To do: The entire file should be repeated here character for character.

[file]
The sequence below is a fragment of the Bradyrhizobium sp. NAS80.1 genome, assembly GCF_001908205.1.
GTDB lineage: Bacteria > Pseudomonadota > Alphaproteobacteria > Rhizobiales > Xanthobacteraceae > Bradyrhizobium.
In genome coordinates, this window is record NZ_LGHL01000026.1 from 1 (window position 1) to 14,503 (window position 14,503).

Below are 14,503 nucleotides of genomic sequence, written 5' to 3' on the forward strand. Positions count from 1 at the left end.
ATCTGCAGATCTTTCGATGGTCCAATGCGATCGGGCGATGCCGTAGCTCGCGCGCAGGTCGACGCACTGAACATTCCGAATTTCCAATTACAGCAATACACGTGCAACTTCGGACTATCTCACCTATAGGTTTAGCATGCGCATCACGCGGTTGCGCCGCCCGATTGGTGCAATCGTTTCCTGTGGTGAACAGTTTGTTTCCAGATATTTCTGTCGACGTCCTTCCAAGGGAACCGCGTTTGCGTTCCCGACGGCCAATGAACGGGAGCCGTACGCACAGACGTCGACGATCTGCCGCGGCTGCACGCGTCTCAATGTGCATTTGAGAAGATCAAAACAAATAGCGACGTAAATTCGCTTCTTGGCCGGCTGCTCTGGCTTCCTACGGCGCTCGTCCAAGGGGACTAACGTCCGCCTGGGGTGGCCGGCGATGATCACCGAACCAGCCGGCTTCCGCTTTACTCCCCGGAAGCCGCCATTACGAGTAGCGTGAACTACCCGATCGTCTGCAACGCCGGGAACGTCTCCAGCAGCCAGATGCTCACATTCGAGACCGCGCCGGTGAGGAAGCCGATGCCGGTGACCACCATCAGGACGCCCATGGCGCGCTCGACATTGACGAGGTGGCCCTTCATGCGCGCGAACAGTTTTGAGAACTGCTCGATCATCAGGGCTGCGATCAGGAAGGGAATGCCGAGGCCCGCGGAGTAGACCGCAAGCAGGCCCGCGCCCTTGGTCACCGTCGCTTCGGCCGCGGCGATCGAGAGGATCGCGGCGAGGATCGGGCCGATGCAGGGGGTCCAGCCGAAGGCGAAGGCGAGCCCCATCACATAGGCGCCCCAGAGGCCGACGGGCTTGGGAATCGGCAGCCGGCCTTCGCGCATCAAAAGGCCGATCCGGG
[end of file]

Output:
The sequence below is a fragment of the Bradyrhizobium sp. NAS80.1 genome, assembly GCF_001908205.1.
GTDB lineage: Bacteria > Pseudomonadota > Alphaproteobacteria > Rhizobiales > Xanthobacteraceae > Bradyrhizobium.
In genome coordinates, this window is record NZ_LGHL01000026.1 from 1 (window position 1) to 14,503 (window position 14,503).

Below are 14,503 nucleotides of genomic sequence, written 5' to 3' on the forward strand. Positions count from 1 at the left end.
ATCTGCAGATCTTTCGATGGTCCAATGCGATCGGGCGATGCCGTAGCTCGCGCGCAGGTCGACGCACTGAACATTCCGAATTTCCAATTACAGCAATACACGTGCAACTTCGGACTATCTCACCTATAGGTTTAGCATGCGCATCACGCGGTTGCGCCGCCCGATTGGTGCAATCGTTTCCTGTGGTGAACAGTTTGTTTCCAGATATTTCTGTCGACGTCCTTCCAAGGGAACCGCGTTTGCGTTCCCGACGGCCAATGAACGGGAGCCGTACGCACAGACGTCGACGATCTGCCGCGGCTGCACGCGTCTCAATGTGCATTTGAGAAGATCAAAACAAATAGCGACGTAAATTCGCTTCTTGGCCGGCTGCTCTGGCTTCCTACGGCGCTCGTCCAAGGGGACTAACGTCCGCCTGGGGTGGCCGGCGATGATCACCGAACCAGCCGGCTTCCGCTTTACTCCCCGGAAGCCGCCATTACGAGTAGCGTGAACTACCCGATCGTCTGCAACGCCGGGAACGTCTCCAGCAGCCAGATGCTCACATTCGAGACCGCGCCGGTGAGGAAGCCGATGCCGGTGACCACCATCAGGACGCCCATGGCGCGCTCGACATTGACGAGGTGGCCCTTCATGCGCGCGAACAGTTTTGAGAACTGCTCGATCATCAGGGCTGCGATCAGGAAGGGAATGCCGAGGCCCGCGGAGTAGACCGCAAGCAGGCCCGCGCCCTTGGTCACCGTCGCTTCGGCCGCGGCGATCGAGAGGATCGCGGCGAGGATCGGGCCGATGCAGGGGGTCCAGCCGAAGGCGAAGGCGAGCCCCATCACATAGGCGCCCCAGAGGCCGACGGGCTTGGGAATCGGCAGCCGGCCTTCGCGCATCAAAAGGCCGATCCGGG